Amanda Davis (MSHP ‘06), Project Manager, NYC LGBT Historic Sites Project
Amanda Davis has overseen the NYC LGBT Historic Sites Project’s documentation initiatives since its founding in 2015. On behalf of the Project, she has spoken to various audiences at the city, state, and national levels, and also authored the National Register of Historic Places nomination for the Caffe Cino. In 2018, she was named to the National Trust’s inaugural “40 Under 40: People Saving Places” list, in recognition of her efforts to help tell America’s full history. She loves that the replica she sewed of the iconic 1966 “Annual Reminder” dress worn by the late Barbara Gittings was enthusiastically approved by Gittings’ life partner, Kay Lahusen.
An experienced architectural historian, Amanda previously worked at the Greenwich Village Society for Historic Preservation, Architectural Resources Group (in Los Angeles), and the NYC Landmarks Preservation Commission. She holds a BA in Architectural History from the University of Virginia and an MS in Historic Preservation from Columbia University.
Andrew Dolkart (MSHP ‘77), Professor of Historic Preservation, Columbia GSAPP, Co-Director, NYC LGBT Historic Sites Project
Andrew S. Dolkart has been active in historic preservation in New York City for over forty years. He has worked extensively with neighborhood groups on preservation efforts and has completed scores of National Register nominations, Landmark Commission designation reports, historic resource surveys for environmental reviews, and urban cultural resource inventories. Andrew has also written extensively about the architecture and development of New York City, focusing in particular on the city’s everyday, vernacular building types and how they influenced the character of neighborhoods.
His books include Morningside Heights: A History of Its Architecture and Development, which won the American Association of Publishers award for best academic book in architecture and planning; Biography of a Tenement House in New York City: An Architectural History of 97 Orchard Street; and The Row House Reborn: Architecture and Neighborhoods in New York City 1908-1929 (2009), which won the Society of Architectural Historians Antoinette Forrester Downing Award. In 2015, he co-founded the NYC LGBT Historic Sites Project, for which he has completed the National Register nominations for Julius’ Bar, the Alice Austen House, and Columbia University’s Earl Hall. Prior to this, he co-authored the Stonewall National Register and National Historic Landmark nomination reports and contributed to the 1994 map “A Guide to Lesbian & Gay New York Historical Landmarks.”
Ken Lustbader (MSHP '93), Co-Director, NYC LGBT Historic Sites Project
Ken Lustbader is a co-director of the NYC LGBT Historic Sites Project, the first cultural heritage initiative and educational resource to document historic sites connected to the LGBT community in New York City. For over 25 years, he has been one of the national pioneers in issues related to LGBT history, documentation, and historic preservation. His involvement in LGBT place-based history began in 1993 when he authored “Landscape of Liberation: Preserving Lesbian and Gay History in Greenwich Village,” for which he received the 1993 Outstanding M.S. Historic Preservation Thesis award at Columbia University. Soon after, he helped create the 1994 map “A Guide to Lesbian & Gay New York Historical Landmarks.” More recently, he co-authored the “LGBT History Tour, Greenwich Village, NYC” walking tour brochure and map, that highlights LGBT historic sites around Stonewall National Monument. Between 2007 and 2015, he served as Historic Preservation Program Director at the J.M. Kaplan Fund. Prior to that he was lead consultant for the Lower Manhattan Emergency Preservation Fund, which advocated for the conservation of in situ elements of the World Trade Center that are now integral components of the National 9/11 Memorial Museum. Between 1994 and 2002, he was the Director of the New York Landmarks Conservancy’s Sacred Sites Program.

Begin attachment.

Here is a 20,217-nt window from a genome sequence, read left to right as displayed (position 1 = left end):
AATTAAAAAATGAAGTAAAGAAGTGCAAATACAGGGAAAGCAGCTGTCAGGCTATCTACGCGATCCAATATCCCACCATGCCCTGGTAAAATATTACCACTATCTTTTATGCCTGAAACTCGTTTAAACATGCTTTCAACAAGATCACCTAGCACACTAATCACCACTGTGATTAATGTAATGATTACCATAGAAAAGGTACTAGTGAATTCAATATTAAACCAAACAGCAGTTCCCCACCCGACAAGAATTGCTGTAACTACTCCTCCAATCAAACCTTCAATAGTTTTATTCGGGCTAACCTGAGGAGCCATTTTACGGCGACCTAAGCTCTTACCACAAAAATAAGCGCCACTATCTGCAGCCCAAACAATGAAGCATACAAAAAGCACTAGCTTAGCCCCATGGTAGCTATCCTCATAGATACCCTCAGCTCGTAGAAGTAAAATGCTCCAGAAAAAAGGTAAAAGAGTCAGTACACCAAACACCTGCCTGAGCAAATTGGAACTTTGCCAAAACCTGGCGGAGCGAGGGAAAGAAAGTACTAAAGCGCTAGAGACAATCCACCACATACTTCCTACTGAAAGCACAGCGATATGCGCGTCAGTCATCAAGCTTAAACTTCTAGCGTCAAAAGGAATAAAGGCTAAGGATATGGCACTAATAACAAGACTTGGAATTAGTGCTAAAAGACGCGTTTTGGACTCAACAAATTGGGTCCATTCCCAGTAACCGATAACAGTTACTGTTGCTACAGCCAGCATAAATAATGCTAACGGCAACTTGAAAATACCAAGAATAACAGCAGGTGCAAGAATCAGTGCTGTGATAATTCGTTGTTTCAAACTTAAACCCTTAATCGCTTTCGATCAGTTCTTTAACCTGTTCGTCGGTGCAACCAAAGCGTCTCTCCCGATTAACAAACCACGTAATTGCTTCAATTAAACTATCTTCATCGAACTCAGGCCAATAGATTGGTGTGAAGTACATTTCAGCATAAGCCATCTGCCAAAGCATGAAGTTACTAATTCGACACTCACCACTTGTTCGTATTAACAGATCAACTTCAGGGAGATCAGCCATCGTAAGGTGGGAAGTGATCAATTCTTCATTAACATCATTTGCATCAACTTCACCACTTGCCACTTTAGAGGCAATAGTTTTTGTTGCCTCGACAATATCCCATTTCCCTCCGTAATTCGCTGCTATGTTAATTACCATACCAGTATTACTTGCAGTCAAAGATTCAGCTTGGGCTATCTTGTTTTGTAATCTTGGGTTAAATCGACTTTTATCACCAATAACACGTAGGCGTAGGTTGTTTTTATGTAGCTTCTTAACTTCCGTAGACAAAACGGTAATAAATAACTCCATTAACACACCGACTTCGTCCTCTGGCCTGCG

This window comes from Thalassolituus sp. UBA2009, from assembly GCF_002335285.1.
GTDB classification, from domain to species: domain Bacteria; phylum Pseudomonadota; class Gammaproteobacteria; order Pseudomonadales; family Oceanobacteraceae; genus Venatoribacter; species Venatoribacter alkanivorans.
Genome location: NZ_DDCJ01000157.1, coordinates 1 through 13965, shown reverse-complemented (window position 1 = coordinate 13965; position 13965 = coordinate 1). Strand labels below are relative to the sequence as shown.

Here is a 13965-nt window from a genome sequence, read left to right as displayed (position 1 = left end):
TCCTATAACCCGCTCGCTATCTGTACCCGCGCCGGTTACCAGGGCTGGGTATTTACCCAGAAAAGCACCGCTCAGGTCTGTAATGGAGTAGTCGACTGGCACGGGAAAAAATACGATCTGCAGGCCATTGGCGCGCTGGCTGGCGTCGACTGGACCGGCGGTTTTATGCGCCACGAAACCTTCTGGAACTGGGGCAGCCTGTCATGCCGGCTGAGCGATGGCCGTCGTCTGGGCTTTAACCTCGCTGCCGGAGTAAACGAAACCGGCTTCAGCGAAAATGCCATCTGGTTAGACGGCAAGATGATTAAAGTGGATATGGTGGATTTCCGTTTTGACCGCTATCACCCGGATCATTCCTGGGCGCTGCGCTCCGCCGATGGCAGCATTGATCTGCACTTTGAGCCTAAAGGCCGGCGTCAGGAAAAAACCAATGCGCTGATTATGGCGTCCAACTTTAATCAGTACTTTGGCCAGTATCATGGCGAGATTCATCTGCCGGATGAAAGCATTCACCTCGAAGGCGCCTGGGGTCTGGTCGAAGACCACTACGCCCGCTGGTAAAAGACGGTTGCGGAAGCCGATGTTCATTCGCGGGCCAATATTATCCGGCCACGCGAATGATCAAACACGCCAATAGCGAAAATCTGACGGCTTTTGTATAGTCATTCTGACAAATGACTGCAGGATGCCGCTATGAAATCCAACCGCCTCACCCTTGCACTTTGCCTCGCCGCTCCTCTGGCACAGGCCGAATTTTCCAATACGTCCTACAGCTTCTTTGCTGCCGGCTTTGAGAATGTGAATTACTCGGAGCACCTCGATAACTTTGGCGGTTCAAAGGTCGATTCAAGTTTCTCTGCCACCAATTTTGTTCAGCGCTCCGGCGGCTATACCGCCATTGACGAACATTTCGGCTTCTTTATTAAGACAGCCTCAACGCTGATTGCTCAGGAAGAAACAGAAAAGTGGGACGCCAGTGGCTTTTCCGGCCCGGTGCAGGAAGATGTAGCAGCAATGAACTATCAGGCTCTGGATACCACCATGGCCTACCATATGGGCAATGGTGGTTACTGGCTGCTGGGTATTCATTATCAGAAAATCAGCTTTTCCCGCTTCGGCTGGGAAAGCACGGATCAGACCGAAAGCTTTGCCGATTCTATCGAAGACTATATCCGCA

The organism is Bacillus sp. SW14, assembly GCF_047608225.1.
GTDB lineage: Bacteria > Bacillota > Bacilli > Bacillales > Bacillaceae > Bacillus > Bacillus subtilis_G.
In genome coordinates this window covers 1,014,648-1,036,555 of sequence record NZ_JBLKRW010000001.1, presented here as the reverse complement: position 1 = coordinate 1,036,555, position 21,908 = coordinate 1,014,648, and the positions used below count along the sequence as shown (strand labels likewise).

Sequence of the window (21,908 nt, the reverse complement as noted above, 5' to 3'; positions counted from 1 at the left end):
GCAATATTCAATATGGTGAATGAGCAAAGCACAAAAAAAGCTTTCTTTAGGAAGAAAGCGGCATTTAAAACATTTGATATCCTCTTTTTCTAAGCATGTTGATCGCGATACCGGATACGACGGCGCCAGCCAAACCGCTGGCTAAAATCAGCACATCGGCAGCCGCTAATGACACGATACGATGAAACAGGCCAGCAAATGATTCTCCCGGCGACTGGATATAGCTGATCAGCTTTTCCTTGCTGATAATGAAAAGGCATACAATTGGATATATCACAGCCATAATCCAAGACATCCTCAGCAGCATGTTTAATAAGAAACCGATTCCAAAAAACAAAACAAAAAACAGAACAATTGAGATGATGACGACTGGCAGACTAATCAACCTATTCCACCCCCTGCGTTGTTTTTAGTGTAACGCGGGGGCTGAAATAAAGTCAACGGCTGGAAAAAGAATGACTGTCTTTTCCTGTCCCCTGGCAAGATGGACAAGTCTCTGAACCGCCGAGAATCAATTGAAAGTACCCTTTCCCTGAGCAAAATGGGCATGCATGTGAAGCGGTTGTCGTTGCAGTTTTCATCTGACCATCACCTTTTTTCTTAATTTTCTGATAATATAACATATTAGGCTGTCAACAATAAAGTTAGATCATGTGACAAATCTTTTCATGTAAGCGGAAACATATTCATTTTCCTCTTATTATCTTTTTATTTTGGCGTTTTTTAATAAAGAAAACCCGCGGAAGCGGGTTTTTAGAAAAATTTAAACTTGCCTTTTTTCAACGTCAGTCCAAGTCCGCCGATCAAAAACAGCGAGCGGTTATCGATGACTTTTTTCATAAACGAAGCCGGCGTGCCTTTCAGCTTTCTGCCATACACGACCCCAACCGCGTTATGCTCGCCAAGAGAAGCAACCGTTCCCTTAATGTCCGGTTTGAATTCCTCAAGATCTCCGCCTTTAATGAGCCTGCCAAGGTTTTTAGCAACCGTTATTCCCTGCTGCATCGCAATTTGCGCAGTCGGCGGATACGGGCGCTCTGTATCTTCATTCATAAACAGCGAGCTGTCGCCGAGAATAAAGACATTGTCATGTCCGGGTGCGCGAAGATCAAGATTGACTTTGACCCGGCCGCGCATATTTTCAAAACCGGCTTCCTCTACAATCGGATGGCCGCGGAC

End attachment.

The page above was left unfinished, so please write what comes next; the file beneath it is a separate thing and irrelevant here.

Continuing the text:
Jay Shockley (MSHP NG '80), Co-Director, NYC LGBT Historic Sites Project
Jay Shockley retired in 2015 as senior historian at the NYC Landmarks Preservation Commission where since 1979 he researched and wrote over 100 designation reports covering all aspects of the city’s architectural, social, and cultural history. In 1993, he helped pioneer the concept of recognizing LGBT place-based history by incorporating it into the Commission’s reports. He co-authored the Stonewall nomination, which resulted in the first-ever National Register of Historic Places (1999) and National Historic Landmark (2000) listings for an LGBT site. He was the author of the chapter “Preservation of LGBTQ Historic & Cultural Sites – A New York City Perspective” in the National Park Service’s LGBTQ America: A Theme Study of Lesbian, Gay, Bisexual, Transgender and Queer History (2016), which received the 2018 Buchanan Award from the Vernacular Architecture Forum. In collaboration with the National Parks Conservation Association in 2017, he co-authored the text for the “LGBT History Tour, Greenwich Village, NYC” walking tour brochure and map that highlights LGBT historic sites around Stonewall National Monument.